From the San Francisco Association of Realtors:
Scarcity of Defaults Demonstrates Enduring Value of San Francisco Real Estate
Of all U.S. mortgage holders, about one quarter, or 11.3 million households, is underwater, meaning they owe more than their homes are worth. In California, the percentage is even greater—35 percent.
According to First American CoreLogic, the tipping point appears to come when a home owner has a negative equity of 25 percent or more. At that point, many owners choose to cut their losses and voluntarily walk away from their homes. To prevent this result and to avoid a costly and time-consuming foreclosure, banks typically encourage owners to market their property as a short sale.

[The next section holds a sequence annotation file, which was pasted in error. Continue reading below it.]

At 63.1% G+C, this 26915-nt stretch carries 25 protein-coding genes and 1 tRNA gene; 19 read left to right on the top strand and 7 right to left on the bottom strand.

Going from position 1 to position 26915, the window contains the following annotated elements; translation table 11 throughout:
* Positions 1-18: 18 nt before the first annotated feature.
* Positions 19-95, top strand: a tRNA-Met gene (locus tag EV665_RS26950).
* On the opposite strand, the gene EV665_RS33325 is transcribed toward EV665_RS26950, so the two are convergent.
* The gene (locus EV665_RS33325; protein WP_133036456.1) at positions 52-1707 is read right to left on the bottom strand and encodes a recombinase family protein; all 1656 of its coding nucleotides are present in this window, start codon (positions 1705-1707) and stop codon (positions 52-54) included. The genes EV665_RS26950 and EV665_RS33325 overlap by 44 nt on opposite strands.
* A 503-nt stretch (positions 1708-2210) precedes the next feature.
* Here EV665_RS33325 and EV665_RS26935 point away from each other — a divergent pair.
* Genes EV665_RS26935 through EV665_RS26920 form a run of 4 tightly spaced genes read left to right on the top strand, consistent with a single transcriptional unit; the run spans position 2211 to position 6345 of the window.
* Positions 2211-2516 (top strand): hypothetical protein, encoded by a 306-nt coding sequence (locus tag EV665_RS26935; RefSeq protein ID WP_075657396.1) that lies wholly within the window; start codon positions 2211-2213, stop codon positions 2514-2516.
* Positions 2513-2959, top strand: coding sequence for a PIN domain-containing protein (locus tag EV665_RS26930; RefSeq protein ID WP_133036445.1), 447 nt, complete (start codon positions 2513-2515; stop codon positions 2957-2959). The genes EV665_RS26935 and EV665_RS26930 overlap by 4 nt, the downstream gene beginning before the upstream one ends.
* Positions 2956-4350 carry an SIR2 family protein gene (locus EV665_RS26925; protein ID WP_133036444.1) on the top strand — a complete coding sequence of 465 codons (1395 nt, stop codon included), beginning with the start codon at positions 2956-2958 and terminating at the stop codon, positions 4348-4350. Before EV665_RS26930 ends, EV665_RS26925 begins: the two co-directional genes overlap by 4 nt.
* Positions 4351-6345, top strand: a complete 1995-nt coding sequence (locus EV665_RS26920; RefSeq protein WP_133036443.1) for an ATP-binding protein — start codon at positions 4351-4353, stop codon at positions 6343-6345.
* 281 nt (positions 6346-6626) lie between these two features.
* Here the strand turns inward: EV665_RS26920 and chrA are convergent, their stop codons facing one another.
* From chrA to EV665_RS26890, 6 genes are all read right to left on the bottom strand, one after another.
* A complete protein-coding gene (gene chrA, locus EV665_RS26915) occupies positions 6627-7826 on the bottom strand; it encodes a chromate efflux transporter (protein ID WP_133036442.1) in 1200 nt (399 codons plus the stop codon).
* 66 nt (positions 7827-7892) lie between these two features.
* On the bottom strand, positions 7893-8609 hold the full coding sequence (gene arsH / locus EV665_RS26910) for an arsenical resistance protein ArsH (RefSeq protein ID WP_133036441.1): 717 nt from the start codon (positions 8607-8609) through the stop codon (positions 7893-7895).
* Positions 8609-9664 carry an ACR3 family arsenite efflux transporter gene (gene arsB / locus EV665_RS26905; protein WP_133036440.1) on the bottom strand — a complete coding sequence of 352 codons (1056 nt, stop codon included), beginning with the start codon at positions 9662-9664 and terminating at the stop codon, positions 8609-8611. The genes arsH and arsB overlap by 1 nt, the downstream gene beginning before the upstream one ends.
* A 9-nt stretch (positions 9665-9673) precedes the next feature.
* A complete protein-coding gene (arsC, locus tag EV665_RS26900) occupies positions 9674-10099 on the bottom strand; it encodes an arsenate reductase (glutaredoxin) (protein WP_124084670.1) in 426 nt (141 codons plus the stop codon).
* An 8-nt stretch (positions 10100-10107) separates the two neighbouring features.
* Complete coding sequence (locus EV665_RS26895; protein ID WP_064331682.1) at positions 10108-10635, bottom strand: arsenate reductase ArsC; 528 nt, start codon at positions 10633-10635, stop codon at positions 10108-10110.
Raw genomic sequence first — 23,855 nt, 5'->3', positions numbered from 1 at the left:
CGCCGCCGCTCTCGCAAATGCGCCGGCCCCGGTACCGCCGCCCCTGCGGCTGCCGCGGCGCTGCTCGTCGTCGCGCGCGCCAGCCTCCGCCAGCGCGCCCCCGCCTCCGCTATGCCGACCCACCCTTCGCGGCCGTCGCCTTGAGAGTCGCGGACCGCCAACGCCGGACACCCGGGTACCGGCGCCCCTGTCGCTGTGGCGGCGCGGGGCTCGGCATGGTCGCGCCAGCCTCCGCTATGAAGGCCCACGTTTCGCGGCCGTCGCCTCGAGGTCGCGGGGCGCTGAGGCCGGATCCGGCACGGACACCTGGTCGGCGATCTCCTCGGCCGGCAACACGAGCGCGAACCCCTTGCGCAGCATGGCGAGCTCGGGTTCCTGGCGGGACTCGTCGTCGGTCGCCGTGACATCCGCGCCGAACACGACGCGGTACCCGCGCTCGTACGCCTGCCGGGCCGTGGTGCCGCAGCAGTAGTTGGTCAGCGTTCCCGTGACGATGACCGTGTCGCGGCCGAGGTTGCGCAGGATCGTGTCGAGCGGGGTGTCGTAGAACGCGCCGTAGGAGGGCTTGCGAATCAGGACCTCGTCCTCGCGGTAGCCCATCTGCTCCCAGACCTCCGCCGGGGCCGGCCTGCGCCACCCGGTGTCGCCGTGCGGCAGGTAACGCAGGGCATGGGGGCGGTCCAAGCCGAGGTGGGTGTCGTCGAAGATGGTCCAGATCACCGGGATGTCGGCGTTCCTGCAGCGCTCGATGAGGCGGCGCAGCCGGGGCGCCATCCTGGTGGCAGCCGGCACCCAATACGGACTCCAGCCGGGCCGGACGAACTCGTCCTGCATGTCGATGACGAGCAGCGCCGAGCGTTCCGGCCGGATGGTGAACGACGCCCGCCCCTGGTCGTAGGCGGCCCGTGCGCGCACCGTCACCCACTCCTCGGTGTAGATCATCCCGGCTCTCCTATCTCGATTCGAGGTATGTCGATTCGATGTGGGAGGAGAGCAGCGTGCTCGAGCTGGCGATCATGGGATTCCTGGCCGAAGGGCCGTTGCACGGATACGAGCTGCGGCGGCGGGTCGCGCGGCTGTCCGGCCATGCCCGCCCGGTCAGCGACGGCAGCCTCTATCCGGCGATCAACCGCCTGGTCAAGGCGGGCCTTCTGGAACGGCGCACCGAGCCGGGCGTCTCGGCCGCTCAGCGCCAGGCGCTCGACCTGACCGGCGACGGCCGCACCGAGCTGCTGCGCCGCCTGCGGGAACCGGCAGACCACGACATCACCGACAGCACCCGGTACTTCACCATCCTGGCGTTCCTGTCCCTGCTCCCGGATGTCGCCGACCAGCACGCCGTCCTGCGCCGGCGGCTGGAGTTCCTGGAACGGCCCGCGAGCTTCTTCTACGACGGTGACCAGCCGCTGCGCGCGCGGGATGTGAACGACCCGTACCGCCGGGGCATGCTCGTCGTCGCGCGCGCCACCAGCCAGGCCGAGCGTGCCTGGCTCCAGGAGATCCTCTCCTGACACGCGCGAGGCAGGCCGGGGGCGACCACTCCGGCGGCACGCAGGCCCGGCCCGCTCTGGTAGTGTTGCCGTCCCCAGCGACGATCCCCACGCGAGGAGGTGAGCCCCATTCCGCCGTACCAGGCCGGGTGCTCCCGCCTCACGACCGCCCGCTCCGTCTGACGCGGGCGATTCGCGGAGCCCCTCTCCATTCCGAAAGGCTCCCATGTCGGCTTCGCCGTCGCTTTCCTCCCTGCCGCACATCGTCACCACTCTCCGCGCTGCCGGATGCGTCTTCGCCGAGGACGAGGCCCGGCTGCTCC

So, how does San Francisco and the northern peninsula stack up against the rest of the country, and the State as a whole? These areas are doing much better. The percentage of home owners underwater in the San Francisco-San Mateo-Redwood City area is only 10.4 percent. And the percentage of home owners underwater by 25 percent or more is only 2.6 percent.
Real estate sales in San Francisco and the northern peninsula may be lagging previous years but real estate values have remained strong through one of the worst economic downturns since the Great Depression—a fact of which homeowners and prospective buyers should be reminded from time to time.